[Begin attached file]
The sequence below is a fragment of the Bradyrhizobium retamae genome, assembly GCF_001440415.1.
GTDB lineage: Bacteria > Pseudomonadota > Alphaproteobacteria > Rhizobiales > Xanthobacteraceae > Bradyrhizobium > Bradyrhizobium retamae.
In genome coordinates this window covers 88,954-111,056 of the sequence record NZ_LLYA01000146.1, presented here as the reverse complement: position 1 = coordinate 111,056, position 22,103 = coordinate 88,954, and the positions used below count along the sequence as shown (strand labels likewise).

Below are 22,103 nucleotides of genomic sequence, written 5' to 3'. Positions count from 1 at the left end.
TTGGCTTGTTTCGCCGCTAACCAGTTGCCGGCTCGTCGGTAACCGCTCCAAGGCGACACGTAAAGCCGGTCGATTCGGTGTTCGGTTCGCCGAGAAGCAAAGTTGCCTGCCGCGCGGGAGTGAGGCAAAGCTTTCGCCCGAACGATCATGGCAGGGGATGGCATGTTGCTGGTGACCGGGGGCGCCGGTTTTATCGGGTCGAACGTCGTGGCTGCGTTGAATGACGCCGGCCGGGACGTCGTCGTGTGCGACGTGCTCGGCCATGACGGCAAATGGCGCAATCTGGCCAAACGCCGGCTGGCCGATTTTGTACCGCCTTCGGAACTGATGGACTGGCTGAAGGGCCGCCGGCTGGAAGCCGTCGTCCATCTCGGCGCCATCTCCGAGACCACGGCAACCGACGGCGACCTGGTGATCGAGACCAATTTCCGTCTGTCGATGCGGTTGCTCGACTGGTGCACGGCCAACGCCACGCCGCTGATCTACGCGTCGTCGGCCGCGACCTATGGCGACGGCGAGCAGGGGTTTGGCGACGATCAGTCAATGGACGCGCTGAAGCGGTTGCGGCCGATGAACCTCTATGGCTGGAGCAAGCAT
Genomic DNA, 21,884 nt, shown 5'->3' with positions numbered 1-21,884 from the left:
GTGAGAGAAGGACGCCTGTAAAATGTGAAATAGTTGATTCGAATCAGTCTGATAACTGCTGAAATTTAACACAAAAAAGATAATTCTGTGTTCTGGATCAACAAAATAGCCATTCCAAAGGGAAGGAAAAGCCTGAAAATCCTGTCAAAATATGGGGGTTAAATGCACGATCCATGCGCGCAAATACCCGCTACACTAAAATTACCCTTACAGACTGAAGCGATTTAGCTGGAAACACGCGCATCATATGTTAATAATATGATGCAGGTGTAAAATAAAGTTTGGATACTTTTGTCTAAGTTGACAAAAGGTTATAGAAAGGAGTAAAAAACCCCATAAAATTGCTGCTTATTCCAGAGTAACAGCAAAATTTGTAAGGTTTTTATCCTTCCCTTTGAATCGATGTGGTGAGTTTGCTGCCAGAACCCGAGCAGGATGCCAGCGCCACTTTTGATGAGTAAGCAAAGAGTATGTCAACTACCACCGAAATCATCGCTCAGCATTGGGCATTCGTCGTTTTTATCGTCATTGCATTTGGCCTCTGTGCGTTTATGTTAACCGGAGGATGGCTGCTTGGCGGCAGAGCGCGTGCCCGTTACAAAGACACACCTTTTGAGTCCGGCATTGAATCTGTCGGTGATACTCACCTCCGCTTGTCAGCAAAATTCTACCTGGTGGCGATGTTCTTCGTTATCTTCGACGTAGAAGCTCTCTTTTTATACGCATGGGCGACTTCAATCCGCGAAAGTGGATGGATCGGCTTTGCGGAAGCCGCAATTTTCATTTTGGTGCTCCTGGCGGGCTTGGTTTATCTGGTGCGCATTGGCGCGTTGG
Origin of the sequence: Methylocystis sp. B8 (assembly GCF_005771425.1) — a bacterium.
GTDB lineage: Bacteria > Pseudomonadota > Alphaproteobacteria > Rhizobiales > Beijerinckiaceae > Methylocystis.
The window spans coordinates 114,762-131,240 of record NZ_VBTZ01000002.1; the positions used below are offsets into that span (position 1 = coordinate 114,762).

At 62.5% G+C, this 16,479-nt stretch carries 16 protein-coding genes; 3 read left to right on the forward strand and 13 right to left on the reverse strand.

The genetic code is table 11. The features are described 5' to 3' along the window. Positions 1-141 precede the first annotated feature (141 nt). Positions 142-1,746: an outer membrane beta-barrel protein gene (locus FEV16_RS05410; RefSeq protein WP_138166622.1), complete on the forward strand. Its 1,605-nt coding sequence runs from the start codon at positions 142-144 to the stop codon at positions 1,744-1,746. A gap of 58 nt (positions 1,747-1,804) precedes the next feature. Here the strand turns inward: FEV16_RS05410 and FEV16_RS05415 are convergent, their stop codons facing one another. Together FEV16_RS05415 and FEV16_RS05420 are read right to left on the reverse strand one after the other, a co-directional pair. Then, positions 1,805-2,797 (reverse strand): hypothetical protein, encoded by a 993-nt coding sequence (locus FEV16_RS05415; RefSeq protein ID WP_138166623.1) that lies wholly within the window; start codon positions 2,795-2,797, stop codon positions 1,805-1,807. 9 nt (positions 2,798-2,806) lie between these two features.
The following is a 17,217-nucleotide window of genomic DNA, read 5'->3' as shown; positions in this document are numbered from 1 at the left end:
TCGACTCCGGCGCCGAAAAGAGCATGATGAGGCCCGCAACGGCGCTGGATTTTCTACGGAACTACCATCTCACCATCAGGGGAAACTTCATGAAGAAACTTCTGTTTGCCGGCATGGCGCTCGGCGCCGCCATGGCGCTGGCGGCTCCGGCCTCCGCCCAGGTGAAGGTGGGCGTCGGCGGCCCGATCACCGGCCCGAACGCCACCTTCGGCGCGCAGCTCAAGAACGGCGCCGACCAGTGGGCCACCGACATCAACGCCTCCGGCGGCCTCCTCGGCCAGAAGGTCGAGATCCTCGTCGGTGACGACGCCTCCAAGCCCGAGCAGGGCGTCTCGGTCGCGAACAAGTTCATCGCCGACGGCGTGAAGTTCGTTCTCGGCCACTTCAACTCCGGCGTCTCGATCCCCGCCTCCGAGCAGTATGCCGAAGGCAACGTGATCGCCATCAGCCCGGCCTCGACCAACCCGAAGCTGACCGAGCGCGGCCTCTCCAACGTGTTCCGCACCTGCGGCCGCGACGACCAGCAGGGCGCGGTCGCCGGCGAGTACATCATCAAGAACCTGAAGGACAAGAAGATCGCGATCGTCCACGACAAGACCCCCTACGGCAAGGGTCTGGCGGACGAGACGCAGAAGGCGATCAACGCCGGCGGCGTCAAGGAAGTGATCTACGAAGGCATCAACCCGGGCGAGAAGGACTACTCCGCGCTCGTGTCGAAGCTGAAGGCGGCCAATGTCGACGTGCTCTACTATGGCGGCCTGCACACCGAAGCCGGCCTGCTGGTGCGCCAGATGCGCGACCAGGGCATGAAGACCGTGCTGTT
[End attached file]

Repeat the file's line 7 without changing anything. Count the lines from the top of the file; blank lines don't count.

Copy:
GTGAGAGAAGGACGCCTGTAAAATGTGAAATAGTTGATTCGAATCAGTCTGATAACTGCTGAAATTTAACACAAAAAAGATAATTCTGTGTTCTGGATCAACAAAATAGCCATTCCAAAGGGAAGGAAAAGCCTGAAAATCCTGTCAAAATATGGGGGTTAAATGCACGATCCATGCGCGCAAATACCCGCTACACTAAAATTACCCTTACAGACTGAAGCGATTTAGCTGGAAACACGCGCATCATATGTTAATAATATGATGCAGGTGTAAAATAAAGTTTGGATACTTTTGTCTAAGTTGACAAAAGGTTATAGAAAGGAGTAAAAAACCCCATAAAATTGCTGCTTATTCCAGAGTAACAGCAAAATTTGTAAGGTTTTTATCCTTCCCTTTGAATCGATGTGGTGAGTTTGCTGCCAGAACCCGAGCAGGATGCCAGCGCCACTTTTGATGAGTAAGCAAAGAGTATGTCAACTACCACCGAAATCATCGCTCAGCATTGGGCATTCGTCGTTTTTATCGTCATTGCATTTGGCCTCTGTGCGTTTATGTTAACCGGAGGATGGCTGCTTGGCGGCAGAGCGCGTGCCCGTTACAAAGACACACCTTTTGAGTCCGGCATTGAATCTGTCGGTGATACTCACCTCCGCTTGTCAGCAAAATTCTACCTGGTGGCGATGTTCTTCGTTATCTTCGACGTAGAAGCTCTCTTTTTATACGCATGGGCGACTTCAATCCGCGAAAGTGGATGGATCGGCTTTGCGGAAGCCGCAATTTTCATTTTGGTGCTCCTGGCGGGCTTGGTTTATCTGGTGCGCATTGGCGCGTTGG